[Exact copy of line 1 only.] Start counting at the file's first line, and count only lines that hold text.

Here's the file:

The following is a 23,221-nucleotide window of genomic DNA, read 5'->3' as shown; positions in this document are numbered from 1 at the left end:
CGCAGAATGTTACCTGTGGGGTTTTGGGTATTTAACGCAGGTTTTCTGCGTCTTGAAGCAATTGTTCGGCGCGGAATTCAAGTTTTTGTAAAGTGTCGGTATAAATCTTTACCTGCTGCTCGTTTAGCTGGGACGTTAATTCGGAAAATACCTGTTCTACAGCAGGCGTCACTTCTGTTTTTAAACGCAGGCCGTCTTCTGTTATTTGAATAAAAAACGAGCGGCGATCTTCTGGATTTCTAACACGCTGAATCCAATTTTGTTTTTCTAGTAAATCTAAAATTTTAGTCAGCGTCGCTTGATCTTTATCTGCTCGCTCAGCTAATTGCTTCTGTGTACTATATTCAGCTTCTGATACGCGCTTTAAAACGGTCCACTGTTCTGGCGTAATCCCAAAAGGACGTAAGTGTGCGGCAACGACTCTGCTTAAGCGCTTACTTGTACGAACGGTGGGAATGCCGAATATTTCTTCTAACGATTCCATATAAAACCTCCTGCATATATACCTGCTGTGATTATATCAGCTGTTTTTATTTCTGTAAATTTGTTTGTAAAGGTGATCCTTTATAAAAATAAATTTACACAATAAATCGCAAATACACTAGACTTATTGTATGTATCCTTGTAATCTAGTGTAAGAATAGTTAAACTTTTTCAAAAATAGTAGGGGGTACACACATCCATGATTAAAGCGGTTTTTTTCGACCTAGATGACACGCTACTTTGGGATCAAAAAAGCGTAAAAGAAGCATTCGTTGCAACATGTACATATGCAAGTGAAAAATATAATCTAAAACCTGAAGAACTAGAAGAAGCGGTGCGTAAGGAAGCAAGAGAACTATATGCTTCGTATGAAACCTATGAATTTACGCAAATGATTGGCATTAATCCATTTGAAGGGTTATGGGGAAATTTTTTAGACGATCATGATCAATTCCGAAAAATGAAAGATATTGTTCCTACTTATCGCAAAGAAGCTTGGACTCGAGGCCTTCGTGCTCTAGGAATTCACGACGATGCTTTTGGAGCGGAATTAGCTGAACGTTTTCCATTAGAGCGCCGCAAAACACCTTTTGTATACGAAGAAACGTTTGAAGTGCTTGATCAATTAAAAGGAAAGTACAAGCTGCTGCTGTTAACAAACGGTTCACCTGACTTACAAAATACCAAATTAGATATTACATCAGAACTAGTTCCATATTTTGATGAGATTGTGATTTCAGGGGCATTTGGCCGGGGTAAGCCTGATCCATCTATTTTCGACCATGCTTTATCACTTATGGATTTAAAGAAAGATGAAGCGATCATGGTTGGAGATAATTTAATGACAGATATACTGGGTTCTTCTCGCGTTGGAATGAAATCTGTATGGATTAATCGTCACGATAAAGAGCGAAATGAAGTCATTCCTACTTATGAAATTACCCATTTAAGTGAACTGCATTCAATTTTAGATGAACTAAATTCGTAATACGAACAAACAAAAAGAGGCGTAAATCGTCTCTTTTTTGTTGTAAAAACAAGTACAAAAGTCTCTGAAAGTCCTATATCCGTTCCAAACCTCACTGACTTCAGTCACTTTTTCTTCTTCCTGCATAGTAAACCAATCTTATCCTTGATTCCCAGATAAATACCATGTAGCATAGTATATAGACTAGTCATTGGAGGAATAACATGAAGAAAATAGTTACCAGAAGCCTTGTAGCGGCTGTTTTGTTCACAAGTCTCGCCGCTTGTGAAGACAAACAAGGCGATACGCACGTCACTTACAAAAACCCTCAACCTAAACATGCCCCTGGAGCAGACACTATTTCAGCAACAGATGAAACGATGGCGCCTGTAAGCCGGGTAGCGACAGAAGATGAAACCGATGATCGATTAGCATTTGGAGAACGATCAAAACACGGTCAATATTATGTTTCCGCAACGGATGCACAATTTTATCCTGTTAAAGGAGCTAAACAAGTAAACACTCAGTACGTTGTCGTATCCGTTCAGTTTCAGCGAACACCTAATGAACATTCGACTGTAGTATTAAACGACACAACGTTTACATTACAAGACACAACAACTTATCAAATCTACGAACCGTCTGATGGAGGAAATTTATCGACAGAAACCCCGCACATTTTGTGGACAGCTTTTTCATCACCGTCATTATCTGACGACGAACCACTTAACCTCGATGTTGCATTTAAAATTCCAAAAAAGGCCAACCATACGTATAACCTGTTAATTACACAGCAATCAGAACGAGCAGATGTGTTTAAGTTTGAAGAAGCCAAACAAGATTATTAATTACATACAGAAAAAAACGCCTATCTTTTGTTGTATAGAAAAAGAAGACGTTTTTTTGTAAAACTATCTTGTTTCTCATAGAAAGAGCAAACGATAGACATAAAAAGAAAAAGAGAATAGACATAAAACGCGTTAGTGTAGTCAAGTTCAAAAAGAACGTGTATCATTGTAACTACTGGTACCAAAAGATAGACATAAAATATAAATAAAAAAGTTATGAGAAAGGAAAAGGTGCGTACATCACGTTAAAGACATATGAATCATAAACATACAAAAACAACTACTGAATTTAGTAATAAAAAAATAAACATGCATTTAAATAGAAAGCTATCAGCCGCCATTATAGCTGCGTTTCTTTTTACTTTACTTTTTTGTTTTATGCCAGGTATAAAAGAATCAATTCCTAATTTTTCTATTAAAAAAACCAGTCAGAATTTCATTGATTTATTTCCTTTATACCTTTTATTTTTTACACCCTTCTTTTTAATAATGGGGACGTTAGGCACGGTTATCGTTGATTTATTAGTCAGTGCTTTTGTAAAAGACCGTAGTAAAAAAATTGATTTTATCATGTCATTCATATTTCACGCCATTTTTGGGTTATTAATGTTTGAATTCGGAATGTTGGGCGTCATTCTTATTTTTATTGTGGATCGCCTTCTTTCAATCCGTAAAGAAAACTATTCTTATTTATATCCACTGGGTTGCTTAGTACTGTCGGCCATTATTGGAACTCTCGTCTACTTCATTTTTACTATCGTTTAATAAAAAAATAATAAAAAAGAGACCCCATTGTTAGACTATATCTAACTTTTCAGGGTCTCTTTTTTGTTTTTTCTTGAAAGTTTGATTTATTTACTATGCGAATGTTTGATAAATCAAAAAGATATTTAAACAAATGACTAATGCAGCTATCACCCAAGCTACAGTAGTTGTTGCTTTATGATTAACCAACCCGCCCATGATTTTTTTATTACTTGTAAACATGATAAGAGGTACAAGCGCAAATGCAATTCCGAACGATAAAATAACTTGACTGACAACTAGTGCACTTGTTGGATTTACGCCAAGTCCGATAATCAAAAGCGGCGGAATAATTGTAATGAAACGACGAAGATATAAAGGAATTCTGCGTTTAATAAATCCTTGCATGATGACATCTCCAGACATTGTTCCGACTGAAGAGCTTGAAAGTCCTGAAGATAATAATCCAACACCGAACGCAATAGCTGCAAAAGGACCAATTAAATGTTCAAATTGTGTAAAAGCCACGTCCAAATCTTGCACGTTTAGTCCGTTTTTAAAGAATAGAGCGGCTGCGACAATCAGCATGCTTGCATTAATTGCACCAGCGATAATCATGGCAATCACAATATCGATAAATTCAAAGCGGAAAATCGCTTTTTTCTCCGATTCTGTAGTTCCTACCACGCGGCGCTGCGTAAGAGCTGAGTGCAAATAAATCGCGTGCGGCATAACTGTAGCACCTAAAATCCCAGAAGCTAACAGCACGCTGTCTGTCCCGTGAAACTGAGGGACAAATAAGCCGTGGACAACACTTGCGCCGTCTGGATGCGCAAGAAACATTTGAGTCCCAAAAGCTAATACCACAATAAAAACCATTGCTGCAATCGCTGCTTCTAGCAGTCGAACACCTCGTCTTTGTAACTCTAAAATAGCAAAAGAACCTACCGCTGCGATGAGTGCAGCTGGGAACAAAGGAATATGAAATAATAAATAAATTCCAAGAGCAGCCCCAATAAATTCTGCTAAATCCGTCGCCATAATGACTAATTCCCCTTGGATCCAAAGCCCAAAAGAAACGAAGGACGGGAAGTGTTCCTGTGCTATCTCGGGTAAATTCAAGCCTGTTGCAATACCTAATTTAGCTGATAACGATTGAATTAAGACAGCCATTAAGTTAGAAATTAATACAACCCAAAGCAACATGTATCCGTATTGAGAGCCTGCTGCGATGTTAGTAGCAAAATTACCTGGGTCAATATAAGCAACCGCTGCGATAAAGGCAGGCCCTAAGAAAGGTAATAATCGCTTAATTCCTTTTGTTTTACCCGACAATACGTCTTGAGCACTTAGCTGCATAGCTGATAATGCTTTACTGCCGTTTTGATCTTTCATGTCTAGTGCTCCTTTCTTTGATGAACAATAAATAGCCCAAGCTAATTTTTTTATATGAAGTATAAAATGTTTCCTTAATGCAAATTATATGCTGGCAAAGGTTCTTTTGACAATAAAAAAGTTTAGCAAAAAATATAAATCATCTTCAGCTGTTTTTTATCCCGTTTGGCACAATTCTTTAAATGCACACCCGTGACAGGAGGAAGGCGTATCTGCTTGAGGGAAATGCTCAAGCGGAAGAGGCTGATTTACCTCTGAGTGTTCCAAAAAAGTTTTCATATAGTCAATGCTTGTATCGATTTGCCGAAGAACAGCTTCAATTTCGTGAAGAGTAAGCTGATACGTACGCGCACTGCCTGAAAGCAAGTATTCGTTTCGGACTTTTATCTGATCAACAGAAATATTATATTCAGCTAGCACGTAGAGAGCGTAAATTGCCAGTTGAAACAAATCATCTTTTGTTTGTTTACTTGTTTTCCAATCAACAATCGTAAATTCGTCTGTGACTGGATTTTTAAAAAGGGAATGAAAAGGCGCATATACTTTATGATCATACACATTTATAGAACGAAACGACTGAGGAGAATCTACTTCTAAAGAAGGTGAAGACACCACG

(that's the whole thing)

The following is a 23,221-nucleotide window of genomic DNA, read 5'->3' as shown; positions in this document are numbered from 1 at the left end: